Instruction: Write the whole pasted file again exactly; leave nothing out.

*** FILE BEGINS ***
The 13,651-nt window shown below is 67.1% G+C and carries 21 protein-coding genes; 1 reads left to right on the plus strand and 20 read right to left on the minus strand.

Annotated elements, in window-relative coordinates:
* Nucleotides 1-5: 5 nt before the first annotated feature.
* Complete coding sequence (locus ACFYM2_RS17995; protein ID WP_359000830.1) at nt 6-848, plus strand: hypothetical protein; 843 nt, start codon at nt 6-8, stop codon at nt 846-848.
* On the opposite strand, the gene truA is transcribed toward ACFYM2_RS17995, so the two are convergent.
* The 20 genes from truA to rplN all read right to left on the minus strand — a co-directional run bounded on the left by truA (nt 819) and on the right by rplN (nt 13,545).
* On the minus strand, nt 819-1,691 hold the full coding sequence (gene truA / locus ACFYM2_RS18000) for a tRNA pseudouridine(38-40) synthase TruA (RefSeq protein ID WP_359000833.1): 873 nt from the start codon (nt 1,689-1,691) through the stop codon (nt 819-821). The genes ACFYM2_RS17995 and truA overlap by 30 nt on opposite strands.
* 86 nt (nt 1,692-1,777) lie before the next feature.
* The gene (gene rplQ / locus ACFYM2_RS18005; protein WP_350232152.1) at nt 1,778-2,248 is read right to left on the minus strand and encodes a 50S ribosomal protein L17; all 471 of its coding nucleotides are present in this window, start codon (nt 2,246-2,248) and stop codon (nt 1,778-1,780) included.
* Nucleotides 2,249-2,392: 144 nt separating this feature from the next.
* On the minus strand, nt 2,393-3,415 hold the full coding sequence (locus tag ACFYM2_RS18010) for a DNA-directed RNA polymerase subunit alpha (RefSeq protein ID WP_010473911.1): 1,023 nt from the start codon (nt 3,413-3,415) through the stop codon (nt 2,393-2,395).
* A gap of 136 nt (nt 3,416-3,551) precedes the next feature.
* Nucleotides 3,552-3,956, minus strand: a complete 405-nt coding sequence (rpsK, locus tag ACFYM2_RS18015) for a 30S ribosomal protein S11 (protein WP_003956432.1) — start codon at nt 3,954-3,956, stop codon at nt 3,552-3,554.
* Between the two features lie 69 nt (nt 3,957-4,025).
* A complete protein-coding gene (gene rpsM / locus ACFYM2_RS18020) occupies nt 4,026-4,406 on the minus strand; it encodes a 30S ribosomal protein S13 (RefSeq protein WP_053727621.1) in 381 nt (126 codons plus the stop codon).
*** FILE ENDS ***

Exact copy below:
The 13,651-nt window shown below is 67.1% G+C and carries 21 protein-coding genes; 1 reads left to right on the plus strand and 20 read right to left on the minus strand.

Annotated elements, in window-relative coordinates:
* Nucleotides 1-5: 5 nt before the first annotated feature.
* Complete coding sequence (locus ACFYM2_RS17995; protein ID WP_359000830.1) at nt 6-848, plus strand: hypothetical protein; 843 nt, start codon at nt 6-8, stop codon at nt 846-848.
* On the opposite strand, the gene truA is transcribed toward ACFYM2_RS17995, so the two are convergent.
* The 20 genes from truA to rplN all read right to left on the minus strand — a co-directional run bounded on the left by truA (nt 819) and on the right by rplN (nt 13,545).
* On the minus strand, nt 819-1,691 hold the full coding sequence (gene truA / locus ACFYM2_RS18000) for a tRNA pseudouridine(38-40) synthase TruA (RefSeq protein ID WP_359000833.1): 873 nt from the start codon (nt 1,689-1,691) through the stop codon (nt 819-821). The genes ACFYM2_RS17995 and truA overlap by 30 nt on opposite strands.
* 86 nt (nt 1,692-1,777) lie before the next feature.
* The gene (gene rplQ / locus ACFYM2_RS18005; protein WP_350232152.1) at nt 1,778-2,248 is read right to left on the minus strand and encodes a 50S ribosomal protein L17; all 471 of its coding nucleotides are present in this window, start codon (nt 2,246-2,248) and stop codon (nt 1,778-1,780) included.
* Nucleotides 2,249-2,392: 144 nt separating this feature from the next.
* On the minus strand, nt 2,393-3,415 hold the full coding sequence (locus tag ACFYM2_RS18010) for a DNA-directed RNA polymerase subunit alpha (RefSeq protein ID WP_010473911.1): 1,023 nt from the start codon (nt 3,413-3,415) through the stop codon (nt 2,393-2,395).
* A gap of 136 nt (nt 3,416-3,551) precedes the next feature.
* Nucleotides 3,552-3,956, minus strand: a complete 405-nt coding sequence (rpsK, locus tag ACFYM2_RS18015) for a 30S ribosomal protein S11 (protein WP_003956432.1) — start codon at nt 3,954-3,956, stop codon at nt 3,552-3,554.
* Between the two features lie 69 nt (nt 3,957-4,025).
* A complete protein-coding gene (gene rpsM / locus ACFYM2_RS18020) occupies nt 4,026-4,406 on the minus strand; it encodes a 30S ribosomal protein S13 (RefSeq protein WP_053727621.1) in 381 nt (126 codons plus the stop codon).